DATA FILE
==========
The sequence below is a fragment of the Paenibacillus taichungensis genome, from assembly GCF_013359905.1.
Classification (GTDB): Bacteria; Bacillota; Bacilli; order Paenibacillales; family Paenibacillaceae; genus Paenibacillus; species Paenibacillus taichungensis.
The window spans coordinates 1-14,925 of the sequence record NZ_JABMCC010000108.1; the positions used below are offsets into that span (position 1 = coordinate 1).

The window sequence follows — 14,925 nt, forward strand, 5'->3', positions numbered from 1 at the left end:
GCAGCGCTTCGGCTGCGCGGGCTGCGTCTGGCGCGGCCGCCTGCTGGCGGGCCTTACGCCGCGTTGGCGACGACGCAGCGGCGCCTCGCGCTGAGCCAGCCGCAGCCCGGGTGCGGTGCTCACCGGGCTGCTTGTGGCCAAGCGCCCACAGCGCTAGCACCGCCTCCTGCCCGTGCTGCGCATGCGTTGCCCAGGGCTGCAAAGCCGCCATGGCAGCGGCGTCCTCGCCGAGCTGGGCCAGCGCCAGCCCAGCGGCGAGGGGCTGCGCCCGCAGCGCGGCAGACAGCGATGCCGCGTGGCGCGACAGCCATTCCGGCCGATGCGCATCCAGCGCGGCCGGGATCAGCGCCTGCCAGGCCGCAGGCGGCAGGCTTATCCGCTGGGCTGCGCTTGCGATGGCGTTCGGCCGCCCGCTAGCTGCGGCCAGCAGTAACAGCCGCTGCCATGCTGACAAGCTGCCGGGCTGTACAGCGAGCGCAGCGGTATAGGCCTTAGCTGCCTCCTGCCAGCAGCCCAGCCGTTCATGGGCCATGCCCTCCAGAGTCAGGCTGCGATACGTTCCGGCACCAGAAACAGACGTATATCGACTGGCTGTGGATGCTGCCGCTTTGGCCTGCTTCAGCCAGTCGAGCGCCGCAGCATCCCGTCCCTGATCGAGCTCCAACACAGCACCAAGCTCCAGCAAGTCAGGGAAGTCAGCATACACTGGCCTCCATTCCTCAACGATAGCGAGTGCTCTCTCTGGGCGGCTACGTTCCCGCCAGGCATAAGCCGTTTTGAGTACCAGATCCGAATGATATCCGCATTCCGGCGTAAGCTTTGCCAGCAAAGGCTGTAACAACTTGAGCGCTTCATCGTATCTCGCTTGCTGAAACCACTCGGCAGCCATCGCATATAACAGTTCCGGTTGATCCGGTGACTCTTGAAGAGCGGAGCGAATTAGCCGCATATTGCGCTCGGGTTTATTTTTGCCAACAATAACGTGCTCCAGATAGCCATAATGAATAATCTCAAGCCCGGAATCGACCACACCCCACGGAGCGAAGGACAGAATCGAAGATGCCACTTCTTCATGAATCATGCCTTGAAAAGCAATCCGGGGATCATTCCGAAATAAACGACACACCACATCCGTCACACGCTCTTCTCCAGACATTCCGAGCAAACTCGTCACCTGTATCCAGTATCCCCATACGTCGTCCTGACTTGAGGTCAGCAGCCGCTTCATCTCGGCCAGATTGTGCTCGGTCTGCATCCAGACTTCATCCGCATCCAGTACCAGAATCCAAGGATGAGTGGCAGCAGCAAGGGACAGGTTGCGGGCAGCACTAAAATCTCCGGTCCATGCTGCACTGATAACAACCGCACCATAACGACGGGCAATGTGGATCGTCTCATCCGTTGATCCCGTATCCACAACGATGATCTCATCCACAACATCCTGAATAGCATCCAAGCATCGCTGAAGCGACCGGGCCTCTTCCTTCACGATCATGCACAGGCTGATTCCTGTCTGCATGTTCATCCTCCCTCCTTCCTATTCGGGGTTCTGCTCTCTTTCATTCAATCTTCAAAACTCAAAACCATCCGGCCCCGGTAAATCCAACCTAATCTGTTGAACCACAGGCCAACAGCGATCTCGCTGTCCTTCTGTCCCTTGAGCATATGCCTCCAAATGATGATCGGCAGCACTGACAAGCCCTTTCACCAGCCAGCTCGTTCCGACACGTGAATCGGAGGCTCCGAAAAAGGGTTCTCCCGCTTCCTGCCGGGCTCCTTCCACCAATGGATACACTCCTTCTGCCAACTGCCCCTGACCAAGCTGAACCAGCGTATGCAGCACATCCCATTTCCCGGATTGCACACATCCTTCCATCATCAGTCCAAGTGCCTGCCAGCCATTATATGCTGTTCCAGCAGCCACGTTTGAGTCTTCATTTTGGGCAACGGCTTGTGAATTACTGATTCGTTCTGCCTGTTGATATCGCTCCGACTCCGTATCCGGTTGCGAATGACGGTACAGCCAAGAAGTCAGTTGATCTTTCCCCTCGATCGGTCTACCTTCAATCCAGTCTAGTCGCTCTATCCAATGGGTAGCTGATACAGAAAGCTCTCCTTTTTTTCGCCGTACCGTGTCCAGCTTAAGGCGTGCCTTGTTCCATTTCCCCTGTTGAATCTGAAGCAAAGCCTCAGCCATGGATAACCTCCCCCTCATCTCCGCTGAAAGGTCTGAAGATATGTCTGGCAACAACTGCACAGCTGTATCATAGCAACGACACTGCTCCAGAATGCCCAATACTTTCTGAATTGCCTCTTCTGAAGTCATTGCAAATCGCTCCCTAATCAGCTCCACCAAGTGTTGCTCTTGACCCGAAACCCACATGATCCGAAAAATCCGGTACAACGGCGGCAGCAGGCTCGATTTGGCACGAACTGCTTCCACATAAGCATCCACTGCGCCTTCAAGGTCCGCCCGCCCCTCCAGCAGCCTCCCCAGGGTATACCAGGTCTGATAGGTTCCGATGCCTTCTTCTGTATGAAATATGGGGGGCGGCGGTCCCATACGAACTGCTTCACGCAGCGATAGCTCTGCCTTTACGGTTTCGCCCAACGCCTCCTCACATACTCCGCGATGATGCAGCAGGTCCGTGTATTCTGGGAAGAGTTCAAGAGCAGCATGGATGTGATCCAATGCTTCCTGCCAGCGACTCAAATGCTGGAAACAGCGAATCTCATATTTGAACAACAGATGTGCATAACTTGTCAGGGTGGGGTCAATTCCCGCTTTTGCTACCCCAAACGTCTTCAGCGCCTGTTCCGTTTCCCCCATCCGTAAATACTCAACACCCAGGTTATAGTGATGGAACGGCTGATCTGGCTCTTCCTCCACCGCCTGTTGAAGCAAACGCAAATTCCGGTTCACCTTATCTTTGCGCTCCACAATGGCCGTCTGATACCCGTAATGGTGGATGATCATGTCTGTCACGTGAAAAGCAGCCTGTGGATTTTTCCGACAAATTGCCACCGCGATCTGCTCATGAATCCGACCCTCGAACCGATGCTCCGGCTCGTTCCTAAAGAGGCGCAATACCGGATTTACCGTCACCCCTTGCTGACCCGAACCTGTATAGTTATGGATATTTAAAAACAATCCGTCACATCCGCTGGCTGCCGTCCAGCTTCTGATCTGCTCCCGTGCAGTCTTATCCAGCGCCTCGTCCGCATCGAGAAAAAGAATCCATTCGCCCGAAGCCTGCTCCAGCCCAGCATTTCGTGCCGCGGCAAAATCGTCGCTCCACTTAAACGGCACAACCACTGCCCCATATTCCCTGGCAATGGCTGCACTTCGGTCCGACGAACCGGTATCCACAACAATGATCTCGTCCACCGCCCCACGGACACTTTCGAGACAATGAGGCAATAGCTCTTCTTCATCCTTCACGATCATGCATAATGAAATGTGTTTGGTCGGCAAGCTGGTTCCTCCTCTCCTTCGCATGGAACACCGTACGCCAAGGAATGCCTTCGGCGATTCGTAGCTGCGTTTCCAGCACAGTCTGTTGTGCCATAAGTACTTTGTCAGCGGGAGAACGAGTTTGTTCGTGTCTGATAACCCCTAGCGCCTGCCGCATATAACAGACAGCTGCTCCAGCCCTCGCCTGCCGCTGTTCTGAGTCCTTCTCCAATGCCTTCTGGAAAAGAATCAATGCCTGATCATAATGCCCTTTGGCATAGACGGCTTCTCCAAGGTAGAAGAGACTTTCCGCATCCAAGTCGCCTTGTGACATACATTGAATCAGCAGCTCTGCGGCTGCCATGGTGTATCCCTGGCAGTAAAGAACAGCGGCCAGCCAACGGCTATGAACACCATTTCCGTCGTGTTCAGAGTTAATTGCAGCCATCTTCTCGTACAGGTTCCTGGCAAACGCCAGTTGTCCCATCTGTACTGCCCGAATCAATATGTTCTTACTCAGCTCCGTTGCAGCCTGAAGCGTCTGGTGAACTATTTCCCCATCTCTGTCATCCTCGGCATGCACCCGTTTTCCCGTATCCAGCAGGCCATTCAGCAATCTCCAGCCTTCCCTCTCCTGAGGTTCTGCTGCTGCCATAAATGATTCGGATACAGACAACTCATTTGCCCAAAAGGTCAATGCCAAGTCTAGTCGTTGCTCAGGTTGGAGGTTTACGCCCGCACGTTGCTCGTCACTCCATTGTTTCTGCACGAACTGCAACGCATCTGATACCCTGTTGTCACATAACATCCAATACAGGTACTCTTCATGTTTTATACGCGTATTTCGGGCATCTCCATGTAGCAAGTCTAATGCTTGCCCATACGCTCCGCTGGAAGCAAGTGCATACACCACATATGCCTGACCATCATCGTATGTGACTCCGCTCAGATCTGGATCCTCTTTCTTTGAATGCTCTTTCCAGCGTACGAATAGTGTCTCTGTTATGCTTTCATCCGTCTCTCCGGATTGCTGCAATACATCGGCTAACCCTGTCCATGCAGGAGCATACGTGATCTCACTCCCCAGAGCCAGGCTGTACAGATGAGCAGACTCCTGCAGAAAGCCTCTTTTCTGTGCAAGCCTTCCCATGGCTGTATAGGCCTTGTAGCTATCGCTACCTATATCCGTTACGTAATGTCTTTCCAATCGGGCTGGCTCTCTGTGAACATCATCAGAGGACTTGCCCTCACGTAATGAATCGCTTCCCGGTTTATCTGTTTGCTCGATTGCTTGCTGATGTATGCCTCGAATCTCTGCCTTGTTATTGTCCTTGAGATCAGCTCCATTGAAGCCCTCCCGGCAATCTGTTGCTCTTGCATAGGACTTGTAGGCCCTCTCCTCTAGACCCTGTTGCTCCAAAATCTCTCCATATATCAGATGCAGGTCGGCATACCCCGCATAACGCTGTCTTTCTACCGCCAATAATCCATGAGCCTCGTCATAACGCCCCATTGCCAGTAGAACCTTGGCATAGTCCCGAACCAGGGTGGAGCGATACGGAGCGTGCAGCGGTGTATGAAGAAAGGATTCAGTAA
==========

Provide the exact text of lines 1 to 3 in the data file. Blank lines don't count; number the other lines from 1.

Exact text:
The sequence below is a fragment of the Paenibacillus taichungensis genome, from assembly GCF_013359905.1.
Classification (GTDB): Bacteria; Bacillota; Bacilli; order Paenibacillales; family Paenibacillaceae; genus Paenibacillus; species Paenibacillus taichungensis.
The window spans coordinates 1-14,925 of the sequence record NZ_JABMCC010000108.1; the positions used below are offsets into that span (position 1 = coordinate 1).